Refugee launches business, helps community with bottle return

In Buffalo’s West Side Burmese refugee community, entrepreneurs are finding ways to help people adapt to life in the United States.

Zaw Win is one of those people. His story of resilience embodies the spirit of those working to make Buffalo home. And one of those ways is by making it easier for refugees to make money returning bottles.

Win’s path to Buffalo was fraught with hardship. Hidden under fishnets with 11 other individuals, Win thought he was being taken to Malaysia for a new job and a better life. Shortly did he learn his “carrier” who was supposed to bring him and the others from Thailand to Malaysia sold them to the boat owner, who forced them into hard labor at sea for 45 days.

A former political prisoner turned into an indentured servant; Win was ready to jump into the sea with the intent of ending his life. Upon imagining his mother’s face and his friends from prison, he took a step back. He persevered through forced labor until he and the others were dropped off to Patani, a region in the northern part of the Malay Peninsula.

He and the others devised a plan to go to Bangkok, where Win lived as an undocumented worker for five years. Fast forward to 2005. Win arrived in Buffalo as a refugee. Working at Brunner International in Medina, a manufacturing job was no match for his inner entrepreneur.

With the combined effort of Win and librarian and artist Barrett Gordon, the two created what is now known as the Westside Art Strategy Happenings (WASH) Project, a laundromat, study spot, and art space. Operating since 2012, the WASH Project is still thriving. Win also assists other refugees with car insurance, Medicaid, and providing translation services. He is a proponent of human rights and political activism.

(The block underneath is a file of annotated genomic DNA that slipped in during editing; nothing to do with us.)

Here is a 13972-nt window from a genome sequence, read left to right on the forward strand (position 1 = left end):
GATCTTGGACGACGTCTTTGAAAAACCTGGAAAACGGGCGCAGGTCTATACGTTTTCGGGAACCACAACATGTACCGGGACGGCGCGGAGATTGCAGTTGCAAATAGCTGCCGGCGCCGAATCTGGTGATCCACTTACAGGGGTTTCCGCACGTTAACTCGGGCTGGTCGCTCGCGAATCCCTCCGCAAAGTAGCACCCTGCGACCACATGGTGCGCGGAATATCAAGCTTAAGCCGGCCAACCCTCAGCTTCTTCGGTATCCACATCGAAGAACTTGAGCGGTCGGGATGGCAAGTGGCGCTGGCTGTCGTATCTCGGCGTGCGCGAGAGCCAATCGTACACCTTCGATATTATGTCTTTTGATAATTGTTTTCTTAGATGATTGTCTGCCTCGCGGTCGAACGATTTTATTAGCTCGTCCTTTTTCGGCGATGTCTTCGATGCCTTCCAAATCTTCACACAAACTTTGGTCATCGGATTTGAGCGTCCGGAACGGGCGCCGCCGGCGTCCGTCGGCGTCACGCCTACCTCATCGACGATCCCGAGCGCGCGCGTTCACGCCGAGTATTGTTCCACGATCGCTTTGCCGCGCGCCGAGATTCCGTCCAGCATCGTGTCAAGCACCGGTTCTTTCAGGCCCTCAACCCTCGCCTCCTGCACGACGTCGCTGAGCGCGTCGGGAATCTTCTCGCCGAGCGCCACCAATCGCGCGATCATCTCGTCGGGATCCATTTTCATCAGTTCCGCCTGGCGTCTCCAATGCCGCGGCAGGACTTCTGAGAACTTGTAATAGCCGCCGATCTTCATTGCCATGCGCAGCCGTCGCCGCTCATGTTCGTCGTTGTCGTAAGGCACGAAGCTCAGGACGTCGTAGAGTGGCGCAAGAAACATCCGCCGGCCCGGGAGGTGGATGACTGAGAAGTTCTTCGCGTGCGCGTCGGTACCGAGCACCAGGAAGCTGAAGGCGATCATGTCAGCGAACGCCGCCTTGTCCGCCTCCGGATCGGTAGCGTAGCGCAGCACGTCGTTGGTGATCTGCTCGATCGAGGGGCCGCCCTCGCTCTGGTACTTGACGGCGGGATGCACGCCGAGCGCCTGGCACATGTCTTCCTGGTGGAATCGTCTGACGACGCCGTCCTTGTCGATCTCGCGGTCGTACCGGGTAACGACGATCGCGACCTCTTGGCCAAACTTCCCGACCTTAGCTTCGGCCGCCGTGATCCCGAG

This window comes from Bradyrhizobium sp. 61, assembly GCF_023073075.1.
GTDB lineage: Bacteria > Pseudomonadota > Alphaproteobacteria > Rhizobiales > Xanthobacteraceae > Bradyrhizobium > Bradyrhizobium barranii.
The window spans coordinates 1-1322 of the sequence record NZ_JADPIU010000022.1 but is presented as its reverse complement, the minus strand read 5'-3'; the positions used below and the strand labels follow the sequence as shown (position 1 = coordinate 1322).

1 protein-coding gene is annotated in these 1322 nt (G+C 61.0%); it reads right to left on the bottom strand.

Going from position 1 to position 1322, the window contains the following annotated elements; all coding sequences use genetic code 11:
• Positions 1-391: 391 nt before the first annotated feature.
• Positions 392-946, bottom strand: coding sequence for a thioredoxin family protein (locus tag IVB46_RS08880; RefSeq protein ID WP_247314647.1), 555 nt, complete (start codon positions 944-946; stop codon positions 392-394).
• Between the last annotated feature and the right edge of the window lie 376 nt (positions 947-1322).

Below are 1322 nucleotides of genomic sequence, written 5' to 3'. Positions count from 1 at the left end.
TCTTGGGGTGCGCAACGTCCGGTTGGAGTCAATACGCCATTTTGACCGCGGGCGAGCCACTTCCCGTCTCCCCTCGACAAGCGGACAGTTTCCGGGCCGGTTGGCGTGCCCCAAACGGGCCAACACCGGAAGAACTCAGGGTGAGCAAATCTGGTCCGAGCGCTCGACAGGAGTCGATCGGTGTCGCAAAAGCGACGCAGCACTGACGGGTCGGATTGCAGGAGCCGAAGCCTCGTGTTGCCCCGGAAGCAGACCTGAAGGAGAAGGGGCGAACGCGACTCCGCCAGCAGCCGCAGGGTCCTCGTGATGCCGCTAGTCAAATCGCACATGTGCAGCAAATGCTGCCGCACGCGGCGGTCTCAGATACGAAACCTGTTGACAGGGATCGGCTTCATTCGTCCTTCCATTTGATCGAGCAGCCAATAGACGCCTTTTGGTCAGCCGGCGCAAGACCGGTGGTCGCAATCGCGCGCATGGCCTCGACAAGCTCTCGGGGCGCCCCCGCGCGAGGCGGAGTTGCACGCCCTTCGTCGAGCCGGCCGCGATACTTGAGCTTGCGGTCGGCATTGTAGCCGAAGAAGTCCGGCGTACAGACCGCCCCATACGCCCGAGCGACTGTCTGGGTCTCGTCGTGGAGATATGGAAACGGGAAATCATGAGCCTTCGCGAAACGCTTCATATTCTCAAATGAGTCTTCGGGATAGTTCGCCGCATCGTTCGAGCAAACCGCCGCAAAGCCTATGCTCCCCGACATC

Win’s newest business venture, Westside Value Redemption located at 327 14th Street is yet another endeavor to serve the refugee community. After many refugees had told Win about their experience being bullied at other bottle redemption centers, he decided to create his own in their backyard. The business launched in February.

Win provides incentives for customers to collect more bottles through his award program. Whoever redeems the highest quantity of bottles within a month gets a $50 gift card.

“I opened the bottle redemption shop in my area to protect them from being bullied,” he says.

Read more articles by Sara Ali.

Sara Ali is a freelance journalist and has written for various publications throughout Buffalo. Her work primarily focuses on Buffalo's vibrant refugee and immigrant community.
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